In November of 1973, Bill had successfully tracked down his longtime friend and apparent secret love interest from Moody AFB and convinced her to marry him at the Air Force Academy chapel and ultimately spend the next 48 years together. His other friends would eventually recount the dramatic change from driving fast cars and planes to then driving a wood paneled station wagon fully equipped with a wife, daughter and dog. It was only a few more years of flying the F-111 at Eglin AFB in Florida and T-39 at Andrews AFB in Maryland before he officially hung up his wings and became a full-time family man with the arrival of his son in 1976…but his military career was far from over.
He would spend the next nine years “flying a desk” at Andrews AFB in Maryland, Holloman AFB in New Mexico, and attending/teaching at the Air War College at Maxwell AFB in Alabama before navigating the family to Upper Arlington. Here he was stationed at Defense Supply Center and later commuted every day for three years to Wright Patterson AFB in Ohio before retirement after 29 years of active duty in 1992. During these Air Force years, Bill was awarded the Defense Superior Service Medal, Legion of Merit, Distinguished Flying Cross, Meritorious Service Medal (with two Oak Leaf Clusters), Air Medal (with twelve Oak Leaf Clusters) and the USAF Commendation Medal (with two Oak Leaf Clusters).
Before retirement, Bill started planning for a career change and settled on accounting after enjoying financial and budget work in the Air Force. After years of studying with intense focus (like any fighter pilot would), he passed the CPA exam on the first attempt, and later earned a Master of Taxation from Capital University Law School in 1996. He was later quoted as saying: “Desks aren’t really that great, but the Misty experience has given me enough experience to do daily battle with the dreaded IRS.” He would ultimately spend the next phase of his life as a self-employed CPA doing personal and corporate income taxes while defending clients in audits and teaching the difference between evading (illegal) and avoiding (legal) tax liabilities.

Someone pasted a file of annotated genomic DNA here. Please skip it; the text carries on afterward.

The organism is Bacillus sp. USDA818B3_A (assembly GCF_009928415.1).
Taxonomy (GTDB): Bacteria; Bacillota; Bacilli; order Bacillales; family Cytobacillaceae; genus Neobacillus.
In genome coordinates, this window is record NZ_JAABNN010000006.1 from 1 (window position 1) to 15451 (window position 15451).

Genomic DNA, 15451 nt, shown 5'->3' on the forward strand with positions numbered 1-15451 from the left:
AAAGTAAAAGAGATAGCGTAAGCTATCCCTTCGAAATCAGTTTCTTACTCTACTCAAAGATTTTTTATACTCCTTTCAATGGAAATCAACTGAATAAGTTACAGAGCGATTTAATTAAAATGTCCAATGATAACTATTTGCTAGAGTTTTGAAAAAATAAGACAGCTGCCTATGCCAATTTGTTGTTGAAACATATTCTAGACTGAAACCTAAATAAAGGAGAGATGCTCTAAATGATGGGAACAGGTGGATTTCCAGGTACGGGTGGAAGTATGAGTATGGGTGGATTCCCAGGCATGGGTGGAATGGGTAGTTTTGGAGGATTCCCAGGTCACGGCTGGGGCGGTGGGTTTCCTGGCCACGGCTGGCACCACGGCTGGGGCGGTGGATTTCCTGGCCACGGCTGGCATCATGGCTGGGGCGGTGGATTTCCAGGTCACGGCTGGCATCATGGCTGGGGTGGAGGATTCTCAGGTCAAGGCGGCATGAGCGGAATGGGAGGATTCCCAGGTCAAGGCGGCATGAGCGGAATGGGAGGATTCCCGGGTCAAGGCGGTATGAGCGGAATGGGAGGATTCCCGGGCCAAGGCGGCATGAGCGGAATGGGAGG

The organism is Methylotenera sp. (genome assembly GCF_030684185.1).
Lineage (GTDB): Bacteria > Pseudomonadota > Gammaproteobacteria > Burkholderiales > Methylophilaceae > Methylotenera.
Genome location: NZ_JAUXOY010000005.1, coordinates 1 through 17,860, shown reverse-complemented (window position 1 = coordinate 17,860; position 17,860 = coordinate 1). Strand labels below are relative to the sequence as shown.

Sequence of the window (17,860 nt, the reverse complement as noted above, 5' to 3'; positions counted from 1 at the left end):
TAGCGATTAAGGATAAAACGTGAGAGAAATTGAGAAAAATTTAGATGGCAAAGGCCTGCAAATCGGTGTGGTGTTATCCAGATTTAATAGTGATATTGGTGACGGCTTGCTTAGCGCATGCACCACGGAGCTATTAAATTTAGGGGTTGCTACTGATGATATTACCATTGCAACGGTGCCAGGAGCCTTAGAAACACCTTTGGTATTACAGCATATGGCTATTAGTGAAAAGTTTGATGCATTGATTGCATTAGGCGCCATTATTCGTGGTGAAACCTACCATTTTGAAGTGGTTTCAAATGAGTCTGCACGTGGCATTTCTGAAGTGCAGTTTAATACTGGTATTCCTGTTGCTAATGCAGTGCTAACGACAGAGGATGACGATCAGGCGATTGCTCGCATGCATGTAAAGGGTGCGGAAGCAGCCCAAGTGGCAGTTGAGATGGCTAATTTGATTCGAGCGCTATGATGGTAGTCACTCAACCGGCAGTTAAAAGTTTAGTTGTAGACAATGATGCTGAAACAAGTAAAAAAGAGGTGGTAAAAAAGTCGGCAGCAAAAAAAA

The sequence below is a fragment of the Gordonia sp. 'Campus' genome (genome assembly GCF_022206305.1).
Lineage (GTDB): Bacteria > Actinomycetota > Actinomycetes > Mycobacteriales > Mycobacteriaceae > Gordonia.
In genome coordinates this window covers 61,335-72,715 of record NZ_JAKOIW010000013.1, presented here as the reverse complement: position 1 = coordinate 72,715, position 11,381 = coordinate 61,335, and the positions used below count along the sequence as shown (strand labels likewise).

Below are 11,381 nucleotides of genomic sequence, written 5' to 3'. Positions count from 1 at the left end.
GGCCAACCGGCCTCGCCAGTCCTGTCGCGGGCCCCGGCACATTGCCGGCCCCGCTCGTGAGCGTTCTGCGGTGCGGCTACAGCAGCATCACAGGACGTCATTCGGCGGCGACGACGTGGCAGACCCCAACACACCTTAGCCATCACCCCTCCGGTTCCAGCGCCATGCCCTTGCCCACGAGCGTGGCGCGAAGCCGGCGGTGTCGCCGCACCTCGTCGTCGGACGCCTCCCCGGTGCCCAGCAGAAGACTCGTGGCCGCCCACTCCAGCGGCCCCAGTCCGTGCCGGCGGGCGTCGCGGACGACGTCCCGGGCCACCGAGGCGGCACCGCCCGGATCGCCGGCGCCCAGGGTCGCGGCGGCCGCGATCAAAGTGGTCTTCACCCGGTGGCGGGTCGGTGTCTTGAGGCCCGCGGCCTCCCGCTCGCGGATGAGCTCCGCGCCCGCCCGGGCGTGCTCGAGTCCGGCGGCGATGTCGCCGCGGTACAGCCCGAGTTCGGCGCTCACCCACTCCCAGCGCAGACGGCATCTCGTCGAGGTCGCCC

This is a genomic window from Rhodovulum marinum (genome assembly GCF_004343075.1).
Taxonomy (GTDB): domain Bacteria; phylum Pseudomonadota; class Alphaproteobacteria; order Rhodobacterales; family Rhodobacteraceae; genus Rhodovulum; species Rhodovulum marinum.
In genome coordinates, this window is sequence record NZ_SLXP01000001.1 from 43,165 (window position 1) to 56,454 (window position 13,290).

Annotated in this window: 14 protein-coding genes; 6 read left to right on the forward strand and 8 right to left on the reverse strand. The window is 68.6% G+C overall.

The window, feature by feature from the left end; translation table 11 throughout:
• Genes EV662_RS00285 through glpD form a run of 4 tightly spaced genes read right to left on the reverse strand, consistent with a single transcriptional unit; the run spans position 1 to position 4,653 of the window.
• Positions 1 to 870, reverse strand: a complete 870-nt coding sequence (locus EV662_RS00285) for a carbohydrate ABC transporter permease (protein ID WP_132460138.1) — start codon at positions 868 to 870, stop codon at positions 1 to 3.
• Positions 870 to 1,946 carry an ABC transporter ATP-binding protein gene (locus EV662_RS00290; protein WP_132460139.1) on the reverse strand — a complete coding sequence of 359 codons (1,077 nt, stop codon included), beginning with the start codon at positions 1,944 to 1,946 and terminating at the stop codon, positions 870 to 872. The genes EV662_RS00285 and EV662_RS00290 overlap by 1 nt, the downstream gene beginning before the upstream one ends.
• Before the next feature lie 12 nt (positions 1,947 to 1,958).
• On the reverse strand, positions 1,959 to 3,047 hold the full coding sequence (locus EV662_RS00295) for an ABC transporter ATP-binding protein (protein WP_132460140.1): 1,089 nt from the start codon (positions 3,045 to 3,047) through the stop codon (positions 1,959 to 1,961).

He even dabbled for a couple years teaching accounting at Franklin University, Ohio University and The Ohio State University. He became so feared by the IRS after successfully counter suing numerous times, that he couldn’t help but giggle when the IRS responded to his preliminary notification of representing a client with “we’ve decided to drop the case”. The IRS and even FBI would later call on his help as a forensic accountant special witness.
When thinking of Bill, it’s hard to avoid his strong moral compass, his rigorous ethics, his accomplished military career, his drive for knowledge and education, involvement in scouting and love of the outdoors, shooting, amateur radio, support of the military, and law enforcement, and his focus on family as the reason and purpose for everything. Though he will be greatly missed, all who knew him to know he’s soaring in the heavens with a level of pride reserved for those that accomplish the extraordinary.
William Gabel was preceded in death by his parents Arnold (Estelle) Gabel and Mary Gabel; siblings Jeff Gabel and Mary (Steve) Hackett. He is survived by his wife Jean Gabel of 48 years; two children Kristine (Walter) Palen and Scott (Dawn) Gabel; five grandchildren Abby Palen, Jack Palen, Anna Palen, Brooke Gabel, and Summer Gabel; and two brothers Robert Gabel and James (Jackie) Gabel.
Due to the spike in Covid cases, the family has decided to postpone the funeral services until sometime in February 2022.